In reality, what happens is I buy the bulk of our produce at Costco, because my kids would eat a flat of berries in one sitting if you let them. Actually, I buy the bulk of everything at Costco. They have a pretty extensive organic food section, which is great for the things we go through quickly like milk, eggs and, of course, fruit. However, I question how sustainable it is to buy these foods there knowing how far it must have traveled and how much packaging everything comes in. But, I also have a budget, and that usually has the final say.
The rest of our grocery shopping has been done at Trader Joe’s and anything we couldn’t get there was picked up at a “regular” grocery store. But, I have been shopping at Trader Joe’s more infrequently. For one, it’s not conveniently located for me and I’m rarely on that side of town. For another, a lot of the “specialty” things I once bought there have become more main stream and are available at other places. I’m actually in between grocery stores, which is the lamest, most adult thing I’ve ever said in my life. But, if you’re still reading this, you can probably identify with this dilemma!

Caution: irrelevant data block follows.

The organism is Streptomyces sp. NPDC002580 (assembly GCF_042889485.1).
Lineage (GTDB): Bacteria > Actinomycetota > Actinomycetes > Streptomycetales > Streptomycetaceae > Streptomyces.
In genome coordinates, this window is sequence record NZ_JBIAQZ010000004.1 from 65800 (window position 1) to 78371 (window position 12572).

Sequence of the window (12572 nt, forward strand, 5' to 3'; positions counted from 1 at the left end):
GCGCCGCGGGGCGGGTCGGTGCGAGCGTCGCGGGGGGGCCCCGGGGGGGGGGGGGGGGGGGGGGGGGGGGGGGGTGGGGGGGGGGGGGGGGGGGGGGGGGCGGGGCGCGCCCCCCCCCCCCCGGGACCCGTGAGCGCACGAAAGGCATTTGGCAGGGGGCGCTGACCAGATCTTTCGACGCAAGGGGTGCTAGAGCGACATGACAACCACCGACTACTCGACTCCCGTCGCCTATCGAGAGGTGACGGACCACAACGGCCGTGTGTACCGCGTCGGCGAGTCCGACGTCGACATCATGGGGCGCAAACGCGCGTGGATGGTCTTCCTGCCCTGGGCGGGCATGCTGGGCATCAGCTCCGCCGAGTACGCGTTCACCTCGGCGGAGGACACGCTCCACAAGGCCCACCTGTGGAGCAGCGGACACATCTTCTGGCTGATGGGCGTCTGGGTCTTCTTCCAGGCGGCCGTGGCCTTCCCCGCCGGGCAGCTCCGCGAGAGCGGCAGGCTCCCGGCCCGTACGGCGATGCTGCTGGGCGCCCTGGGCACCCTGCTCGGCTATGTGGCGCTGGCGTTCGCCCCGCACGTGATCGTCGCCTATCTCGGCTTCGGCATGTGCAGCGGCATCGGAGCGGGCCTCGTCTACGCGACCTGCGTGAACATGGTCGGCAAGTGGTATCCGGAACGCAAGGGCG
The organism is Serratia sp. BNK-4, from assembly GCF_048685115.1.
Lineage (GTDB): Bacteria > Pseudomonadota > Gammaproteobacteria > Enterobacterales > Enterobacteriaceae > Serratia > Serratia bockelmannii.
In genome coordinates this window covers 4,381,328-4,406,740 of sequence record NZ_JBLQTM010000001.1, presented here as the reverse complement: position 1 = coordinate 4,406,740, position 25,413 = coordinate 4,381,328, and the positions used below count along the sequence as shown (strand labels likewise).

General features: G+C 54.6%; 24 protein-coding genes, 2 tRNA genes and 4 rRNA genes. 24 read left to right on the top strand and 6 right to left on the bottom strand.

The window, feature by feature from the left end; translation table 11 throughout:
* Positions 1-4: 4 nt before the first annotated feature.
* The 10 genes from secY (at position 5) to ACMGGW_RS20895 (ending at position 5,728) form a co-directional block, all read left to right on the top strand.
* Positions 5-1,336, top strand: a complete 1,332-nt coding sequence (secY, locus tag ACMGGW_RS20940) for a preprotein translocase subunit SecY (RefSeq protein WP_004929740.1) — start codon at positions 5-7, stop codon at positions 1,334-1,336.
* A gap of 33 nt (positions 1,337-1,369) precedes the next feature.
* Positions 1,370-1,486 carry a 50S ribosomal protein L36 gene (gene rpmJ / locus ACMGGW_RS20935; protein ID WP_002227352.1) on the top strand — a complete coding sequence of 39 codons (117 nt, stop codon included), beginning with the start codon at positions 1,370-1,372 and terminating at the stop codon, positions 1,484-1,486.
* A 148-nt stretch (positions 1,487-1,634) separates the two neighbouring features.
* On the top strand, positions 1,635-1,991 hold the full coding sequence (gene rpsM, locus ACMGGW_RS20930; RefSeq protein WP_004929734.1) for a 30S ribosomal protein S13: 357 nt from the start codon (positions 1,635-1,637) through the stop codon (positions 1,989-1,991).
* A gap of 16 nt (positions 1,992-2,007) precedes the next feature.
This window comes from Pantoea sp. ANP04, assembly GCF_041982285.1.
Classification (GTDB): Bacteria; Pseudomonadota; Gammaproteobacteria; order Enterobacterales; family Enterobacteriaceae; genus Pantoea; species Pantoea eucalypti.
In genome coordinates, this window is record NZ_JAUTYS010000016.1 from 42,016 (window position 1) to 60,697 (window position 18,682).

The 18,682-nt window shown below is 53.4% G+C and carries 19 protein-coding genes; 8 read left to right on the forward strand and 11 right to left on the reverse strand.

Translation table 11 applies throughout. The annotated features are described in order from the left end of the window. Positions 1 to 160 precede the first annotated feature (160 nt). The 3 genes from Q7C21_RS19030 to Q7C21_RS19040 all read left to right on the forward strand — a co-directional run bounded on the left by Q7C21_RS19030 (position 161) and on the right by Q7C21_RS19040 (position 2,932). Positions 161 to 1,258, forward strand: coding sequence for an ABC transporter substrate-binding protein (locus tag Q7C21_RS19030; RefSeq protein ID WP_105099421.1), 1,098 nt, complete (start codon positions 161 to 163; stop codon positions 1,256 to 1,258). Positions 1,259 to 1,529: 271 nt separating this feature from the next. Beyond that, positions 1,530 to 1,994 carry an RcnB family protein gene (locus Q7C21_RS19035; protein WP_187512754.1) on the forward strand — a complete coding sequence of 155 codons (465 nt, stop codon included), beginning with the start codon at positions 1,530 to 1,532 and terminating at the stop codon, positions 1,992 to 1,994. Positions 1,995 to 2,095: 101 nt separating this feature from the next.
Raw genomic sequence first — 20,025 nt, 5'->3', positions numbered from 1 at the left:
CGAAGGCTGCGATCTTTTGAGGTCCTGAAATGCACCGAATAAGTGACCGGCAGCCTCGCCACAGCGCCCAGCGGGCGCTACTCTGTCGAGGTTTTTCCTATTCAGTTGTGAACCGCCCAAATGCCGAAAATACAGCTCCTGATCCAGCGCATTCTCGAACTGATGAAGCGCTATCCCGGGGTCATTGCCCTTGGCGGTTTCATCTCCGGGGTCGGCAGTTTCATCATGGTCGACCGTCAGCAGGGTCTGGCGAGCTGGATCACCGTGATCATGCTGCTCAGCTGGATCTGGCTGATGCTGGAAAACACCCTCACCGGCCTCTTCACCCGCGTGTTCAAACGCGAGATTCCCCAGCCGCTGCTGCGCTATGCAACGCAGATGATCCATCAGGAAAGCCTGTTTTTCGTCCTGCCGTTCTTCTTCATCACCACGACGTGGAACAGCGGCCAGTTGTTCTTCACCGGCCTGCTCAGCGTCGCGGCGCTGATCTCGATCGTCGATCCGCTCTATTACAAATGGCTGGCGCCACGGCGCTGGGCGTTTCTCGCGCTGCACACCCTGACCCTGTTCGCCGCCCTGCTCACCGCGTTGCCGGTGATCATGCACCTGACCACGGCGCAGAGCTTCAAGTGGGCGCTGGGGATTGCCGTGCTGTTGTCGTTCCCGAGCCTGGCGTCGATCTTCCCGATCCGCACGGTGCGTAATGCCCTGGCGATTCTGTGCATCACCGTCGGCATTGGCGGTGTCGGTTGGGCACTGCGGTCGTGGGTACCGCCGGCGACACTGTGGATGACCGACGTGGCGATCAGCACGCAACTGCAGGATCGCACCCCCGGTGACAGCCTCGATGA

Cooking happens I’d say an average of 3-4 nights a week. It can definitely skew higher or lower depending on my mood and events that are happening. It’s definitely not every night! But, I do think that this is one thing we are doing well. When I am actually cooking, it’s quality meals with quality ingredients. It takes up a good amount of time and stresses me out, but it’s important to me.
As far as nutrition, my current focus is on counting macronutrients (carbs, fat and protein). We have done Paleo, Whole 30, zero processed foods and dairy free diets in the past. I don’t like to think of the word diet in terms of losing weight, but in terms of the things we are eating. My diet consists of eating foods that contain macronutrients in a balanced way because this limits my processed sugar, encourages more whole foods and I feel better overall when I eat this way. While losing weight is a nice side effect, I am very conscious that I have two children watching how I eat and I never make weight loss my focus. While I do measure my foods for calculating purposes, I also make an effort to not make how much food anyone in our family is eating. They also see me enjoying plenty of treats and junk, so I think my balanced approach is working!